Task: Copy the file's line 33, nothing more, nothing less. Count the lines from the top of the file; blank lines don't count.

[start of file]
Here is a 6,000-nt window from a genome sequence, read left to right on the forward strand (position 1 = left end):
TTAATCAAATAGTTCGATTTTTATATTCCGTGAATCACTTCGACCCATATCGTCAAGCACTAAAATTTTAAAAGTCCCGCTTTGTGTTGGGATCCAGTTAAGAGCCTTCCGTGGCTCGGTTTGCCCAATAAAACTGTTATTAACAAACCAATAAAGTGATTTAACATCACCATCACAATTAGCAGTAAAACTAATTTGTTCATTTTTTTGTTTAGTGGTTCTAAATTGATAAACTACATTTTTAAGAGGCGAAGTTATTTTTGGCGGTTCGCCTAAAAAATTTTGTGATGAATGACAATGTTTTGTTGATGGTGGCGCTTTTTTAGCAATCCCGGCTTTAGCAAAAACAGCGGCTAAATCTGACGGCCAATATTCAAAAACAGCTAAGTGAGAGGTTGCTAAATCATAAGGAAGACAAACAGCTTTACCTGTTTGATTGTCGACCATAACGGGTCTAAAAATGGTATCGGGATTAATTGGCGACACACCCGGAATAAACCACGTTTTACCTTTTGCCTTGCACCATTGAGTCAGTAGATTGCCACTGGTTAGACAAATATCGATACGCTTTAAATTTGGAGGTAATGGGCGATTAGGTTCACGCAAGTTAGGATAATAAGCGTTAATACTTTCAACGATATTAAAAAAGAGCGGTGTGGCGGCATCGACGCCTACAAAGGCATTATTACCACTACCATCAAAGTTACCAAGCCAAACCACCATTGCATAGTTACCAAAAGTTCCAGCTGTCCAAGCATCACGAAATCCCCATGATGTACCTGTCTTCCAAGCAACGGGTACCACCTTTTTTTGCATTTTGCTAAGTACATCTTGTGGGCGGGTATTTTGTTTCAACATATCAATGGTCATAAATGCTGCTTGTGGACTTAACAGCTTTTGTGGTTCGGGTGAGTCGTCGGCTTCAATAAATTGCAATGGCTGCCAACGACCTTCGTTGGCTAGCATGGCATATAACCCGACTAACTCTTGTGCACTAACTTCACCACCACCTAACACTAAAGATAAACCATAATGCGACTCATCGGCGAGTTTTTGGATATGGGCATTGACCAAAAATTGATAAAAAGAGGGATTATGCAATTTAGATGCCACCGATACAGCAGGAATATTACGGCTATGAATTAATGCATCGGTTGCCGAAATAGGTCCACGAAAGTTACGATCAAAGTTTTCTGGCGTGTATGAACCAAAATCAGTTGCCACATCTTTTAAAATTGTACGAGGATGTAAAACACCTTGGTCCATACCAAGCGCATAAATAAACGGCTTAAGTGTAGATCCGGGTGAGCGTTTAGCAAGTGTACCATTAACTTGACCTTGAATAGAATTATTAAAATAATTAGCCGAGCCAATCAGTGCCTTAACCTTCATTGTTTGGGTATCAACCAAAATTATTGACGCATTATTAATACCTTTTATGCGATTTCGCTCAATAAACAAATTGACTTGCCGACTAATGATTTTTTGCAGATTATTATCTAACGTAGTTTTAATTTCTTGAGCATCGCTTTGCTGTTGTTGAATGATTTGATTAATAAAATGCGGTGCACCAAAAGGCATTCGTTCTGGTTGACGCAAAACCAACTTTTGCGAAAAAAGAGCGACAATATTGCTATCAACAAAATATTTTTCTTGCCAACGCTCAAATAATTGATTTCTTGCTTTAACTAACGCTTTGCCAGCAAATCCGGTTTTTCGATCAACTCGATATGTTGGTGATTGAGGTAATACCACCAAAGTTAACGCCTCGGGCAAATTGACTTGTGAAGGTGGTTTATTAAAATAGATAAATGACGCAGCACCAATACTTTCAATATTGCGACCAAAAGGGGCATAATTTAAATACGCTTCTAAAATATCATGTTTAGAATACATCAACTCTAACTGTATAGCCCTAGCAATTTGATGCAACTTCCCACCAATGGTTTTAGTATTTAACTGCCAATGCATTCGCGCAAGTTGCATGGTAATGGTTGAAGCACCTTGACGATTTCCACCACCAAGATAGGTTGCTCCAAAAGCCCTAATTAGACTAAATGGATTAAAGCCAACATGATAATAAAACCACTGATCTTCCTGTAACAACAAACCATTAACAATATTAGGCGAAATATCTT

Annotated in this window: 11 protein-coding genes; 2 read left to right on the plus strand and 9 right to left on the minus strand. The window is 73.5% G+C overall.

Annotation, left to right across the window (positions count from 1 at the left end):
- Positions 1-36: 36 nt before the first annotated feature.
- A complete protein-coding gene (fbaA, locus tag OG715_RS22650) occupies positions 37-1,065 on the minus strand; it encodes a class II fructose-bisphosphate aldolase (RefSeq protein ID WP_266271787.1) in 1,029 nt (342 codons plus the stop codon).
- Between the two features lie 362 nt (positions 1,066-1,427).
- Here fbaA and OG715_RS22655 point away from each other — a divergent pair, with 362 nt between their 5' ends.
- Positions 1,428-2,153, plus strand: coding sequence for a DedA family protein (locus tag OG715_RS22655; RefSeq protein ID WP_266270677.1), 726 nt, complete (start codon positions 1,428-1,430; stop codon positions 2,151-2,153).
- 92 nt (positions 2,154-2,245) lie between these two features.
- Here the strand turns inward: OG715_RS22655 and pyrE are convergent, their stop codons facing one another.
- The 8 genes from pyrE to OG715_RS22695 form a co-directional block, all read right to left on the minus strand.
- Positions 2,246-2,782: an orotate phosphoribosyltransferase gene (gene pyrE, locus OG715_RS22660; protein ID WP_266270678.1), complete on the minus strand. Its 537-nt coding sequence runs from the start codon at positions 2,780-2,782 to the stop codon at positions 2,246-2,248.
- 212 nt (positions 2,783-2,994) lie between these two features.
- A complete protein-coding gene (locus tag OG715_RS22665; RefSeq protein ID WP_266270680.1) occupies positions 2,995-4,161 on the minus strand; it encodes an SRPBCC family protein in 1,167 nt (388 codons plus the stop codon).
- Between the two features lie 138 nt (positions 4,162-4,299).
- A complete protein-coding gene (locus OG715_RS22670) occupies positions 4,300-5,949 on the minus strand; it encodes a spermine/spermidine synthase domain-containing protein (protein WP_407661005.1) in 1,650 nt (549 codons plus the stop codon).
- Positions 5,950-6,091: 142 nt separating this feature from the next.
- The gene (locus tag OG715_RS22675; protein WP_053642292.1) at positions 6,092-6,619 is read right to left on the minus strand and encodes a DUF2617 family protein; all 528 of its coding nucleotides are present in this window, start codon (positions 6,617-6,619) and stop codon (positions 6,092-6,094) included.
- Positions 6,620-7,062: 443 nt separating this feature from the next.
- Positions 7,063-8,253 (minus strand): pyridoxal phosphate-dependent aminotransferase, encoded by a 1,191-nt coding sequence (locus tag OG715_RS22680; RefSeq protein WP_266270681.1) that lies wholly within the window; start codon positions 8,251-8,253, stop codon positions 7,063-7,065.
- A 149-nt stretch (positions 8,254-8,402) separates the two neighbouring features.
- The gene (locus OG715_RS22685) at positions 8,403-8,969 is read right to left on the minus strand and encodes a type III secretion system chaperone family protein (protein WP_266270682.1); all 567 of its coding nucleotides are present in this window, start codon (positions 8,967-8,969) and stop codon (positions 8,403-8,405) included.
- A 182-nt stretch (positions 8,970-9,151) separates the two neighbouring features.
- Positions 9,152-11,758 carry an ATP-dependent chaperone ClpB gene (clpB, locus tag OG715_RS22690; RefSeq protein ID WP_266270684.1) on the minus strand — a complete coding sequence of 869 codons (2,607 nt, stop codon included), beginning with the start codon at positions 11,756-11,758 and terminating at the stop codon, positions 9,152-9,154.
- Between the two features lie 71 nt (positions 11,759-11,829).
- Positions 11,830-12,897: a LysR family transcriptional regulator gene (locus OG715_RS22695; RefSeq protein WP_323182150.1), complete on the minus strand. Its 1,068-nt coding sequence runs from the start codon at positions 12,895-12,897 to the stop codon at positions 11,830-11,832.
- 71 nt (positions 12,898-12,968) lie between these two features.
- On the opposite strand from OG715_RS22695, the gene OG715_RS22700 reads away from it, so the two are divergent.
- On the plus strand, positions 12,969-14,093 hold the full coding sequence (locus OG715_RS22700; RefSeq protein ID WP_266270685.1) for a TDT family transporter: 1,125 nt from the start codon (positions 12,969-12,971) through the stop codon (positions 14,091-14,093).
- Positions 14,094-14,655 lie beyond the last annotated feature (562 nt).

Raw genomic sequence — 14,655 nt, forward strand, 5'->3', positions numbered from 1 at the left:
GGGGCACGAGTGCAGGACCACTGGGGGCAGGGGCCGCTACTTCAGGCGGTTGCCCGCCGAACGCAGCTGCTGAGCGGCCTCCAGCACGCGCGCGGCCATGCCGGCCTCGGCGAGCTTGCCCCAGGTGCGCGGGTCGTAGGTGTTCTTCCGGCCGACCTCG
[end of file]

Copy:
GGGGCACGAGTGCAGGACCACTGGGGGCAGGGGCCGCTACTTCAGGCGGTTGCCCGCCGAACGCAGCTGCTGAGCGGCCTCCAGCACGCGCGCGGCCATGCCGGCCTCGGCGAGCTTGCCCCAGGTGCGCGGGTCGTAGGTGTTCTTCCGGCCGACCTCG